One thing I wouldn't dare accept, however, was the Hedgehog's unresponsiveness. Beyond his slow-to-start running, there was always an off-putting delay between trying to move him around in the air and actually seeing it happen. The delightfully unrealistic whipping about from the Genesis titles was sorely absent, and in a series once renowned for its reflex-testing gameplay, that was not permissible. This, too, was brought up, and warmly (and not dismissively) accepted; yet again, I was baited, and – going by the quality of our discussion – I didn't feel it was a trick.
When I reached the first zone's boss, I enjoyed watching Eggman's first Sonic-crushing contraption lumber onto the screen, reborn. Only it wasn't just that, as the bald Doctor took a break from swinging his wrecking ball to and fro, and shocked me with a new maneuver (one I hadn't spoiled beforehand); that subtle change-up caught me entirely by surprise and put a smile on my face. It also reminded me of the days when we didn't get a good look at games prior to purchase, back when the internet – and Sonic – was young; when we'd unwrap our newest purchases with building anticipation, and explore the content of our cartridges with great expectations, wondering where our adventures would take us next.
Since each episode of Sonic the Hedgehog 4 will contain several acts (up to five each, in fact), I've no reason to balk at SEGA's choice to deliver it in chunks, as one download alone will rival the aforementioned cartridges' contents. Considering that, the price point for each episode will truly be a value, if the title itself is tweaked enough to satisfy.
At one point, I'd thought I'd be able to play it at home today, as Sonic's birthday would have been a befitting release date, but it's all right that I can't – really, it is. As I told the gentleman whom I was speaking with at E3, when it comes to stocking store shelves and keeping the Hedgehog in the public eye, there's always the main franchise titles. Those are pumped out on a near-yearly basis, and they serve a purpose, albeit questionably.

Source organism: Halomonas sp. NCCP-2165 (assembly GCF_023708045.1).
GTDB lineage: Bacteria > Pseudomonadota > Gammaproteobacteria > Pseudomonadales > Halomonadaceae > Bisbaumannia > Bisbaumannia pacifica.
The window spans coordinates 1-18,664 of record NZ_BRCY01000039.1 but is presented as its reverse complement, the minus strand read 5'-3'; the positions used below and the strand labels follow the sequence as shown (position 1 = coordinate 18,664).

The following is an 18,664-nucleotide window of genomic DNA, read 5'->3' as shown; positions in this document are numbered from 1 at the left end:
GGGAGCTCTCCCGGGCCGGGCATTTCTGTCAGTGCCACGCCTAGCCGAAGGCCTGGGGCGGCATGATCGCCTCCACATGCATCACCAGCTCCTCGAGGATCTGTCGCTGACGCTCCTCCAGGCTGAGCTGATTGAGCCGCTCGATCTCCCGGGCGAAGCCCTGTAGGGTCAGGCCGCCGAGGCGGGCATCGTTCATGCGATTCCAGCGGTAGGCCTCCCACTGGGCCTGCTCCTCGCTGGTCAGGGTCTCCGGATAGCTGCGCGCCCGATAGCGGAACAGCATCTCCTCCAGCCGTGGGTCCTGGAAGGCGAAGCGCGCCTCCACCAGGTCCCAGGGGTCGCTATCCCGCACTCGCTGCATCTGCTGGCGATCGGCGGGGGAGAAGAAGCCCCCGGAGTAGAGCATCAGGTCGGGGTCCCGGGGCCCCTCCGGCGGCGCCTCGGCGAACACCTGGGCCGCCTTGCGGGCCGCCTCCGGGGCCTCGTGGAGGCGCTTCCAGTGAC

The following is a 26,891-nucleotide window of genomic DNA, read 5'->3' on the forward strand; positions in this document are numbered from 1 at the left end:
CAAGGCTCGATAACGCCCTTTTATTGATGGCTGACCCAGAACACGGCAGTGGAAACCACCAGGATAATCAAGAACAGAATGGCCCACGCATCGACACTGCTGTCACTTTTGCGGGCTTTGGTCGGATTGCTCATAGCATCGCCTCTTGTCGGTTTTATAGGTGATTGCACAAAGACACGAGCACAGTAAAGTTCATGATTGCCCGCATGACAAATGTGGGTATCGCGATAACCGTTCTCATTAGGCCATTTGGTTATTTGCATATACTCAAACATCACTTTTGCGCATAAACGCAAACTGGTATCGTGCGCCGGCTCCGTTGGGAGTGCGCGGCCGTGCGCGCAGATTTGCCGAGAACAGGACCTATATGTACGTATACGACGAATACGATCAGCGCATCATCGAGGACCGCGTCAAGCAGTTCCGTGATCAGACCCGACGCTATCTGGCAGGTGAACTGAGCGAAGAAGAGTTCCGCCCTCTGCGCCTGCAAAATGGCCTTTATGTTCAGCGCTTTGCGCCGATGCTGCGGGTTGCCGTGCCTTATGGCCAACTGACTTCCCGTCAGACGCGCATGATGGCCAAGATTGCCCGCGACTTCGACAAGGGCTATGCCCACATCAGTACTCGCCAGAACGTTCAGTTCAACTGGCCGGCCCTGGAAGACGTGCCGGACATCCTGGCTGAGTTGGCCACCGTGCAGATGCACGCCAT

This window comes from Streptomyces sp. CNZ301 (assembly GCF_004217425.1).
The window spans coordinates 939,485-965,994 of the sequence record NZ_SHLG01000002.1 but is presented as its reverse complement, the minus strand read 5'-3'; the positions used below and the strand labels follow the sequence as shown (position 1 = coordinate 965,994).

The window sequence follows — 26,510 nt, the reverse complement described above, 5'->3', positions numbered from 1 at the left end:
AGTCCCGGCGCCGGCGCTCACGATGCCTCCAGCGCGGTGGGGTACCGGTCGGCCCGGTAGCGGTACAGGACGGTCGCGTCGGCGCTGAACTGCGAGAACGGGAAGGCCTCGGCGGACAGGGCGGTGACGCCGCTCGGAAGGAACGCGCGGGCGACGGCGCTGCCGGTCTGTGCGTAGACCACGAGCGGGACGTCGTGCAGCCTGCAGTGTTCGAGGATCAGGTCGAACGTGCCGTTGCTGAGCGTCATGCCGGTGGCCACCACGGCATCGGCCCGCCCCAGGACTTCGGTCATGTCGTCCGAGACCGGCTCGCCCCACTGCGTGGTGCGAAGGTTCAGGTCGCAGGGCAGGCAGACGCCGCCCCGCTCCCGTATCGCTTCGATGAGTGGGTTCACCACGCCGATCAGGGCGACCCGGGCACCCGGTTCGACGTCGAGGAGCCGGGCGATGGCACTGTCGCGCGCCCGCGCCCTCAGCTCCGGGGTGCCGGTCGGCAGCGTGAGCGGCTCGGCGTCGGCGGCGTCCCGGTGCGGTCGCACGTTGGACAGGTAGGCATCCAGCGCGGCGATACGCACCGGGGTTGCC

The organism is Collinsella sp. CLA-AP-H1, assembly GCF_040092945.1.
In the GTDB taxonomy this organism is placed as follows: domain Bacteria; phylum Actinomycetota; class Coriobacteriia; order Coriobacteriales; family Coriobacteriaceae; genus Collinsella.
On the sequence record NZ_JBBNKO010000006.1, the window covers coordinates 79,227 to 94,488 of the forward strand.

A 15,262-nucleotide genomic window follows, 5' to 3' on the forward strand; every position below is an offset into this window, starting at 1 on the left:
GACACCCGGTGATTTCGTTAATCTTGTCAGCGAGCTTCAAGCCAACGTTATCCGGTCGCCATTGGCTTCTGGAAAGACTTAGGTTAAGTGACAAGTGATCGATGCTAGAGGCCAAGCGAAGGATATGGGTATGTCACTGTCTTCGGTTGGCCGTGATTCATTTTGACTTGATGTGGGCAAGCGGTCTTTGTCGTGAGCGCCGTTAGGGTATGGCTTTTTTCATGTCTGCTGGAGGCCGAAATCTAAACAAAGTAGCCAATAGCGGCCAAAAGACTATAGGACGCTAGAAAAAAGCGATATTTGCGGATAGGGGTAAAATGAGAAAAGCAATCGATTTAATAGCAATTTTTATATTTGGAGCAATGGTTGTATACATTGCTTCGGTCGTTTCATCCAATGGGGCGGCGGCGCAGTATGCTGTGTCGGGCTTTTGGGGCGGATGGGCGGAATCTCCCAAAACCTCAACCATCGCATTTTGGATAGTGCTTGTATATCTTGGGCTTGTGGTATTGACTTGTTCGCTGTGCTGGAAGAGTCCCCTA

Sonic the Hedgehog 4, on the other hand, represents something special. It's meant to be Sonic's “return to form,” and it could be his last chance. That's why I appreciate SEGA's decision to pull Sonic the Hedgehog 4 back, and fine-tune it. They literally didn't have to, as the gentleman at the show so informed me: it had been considered complete by SEGA, so it was submitted to Microsoft and Sony for certification, and it passed. At that point, all they needed to do was release it, and forget it. Remarkably, and in response to critical feedback, that's exactly what they didn't do; that's a stunner, given Sonic's worse-than-spotty track record.
SEGA could have shipped it as it was, disappointed everyone who ever bothered to care, and made a healthy chunk of money nonetheless. They could have continued to service the Sonic franchise as minimally as possible, relying on cash cows like Mario and Sonic to make him worth keeping. Yet they're trying to do better. Maybe it isn't possible, but for now, I'm willing to believe in them. They're aiming to release something that pleases everyone, whether they met Sonic for the first time in 1991, or only started sharing in his adventures a few years back. Can they do it?
Honestly, the possibility of it alone... That's the best birthday present Sonic could ask for.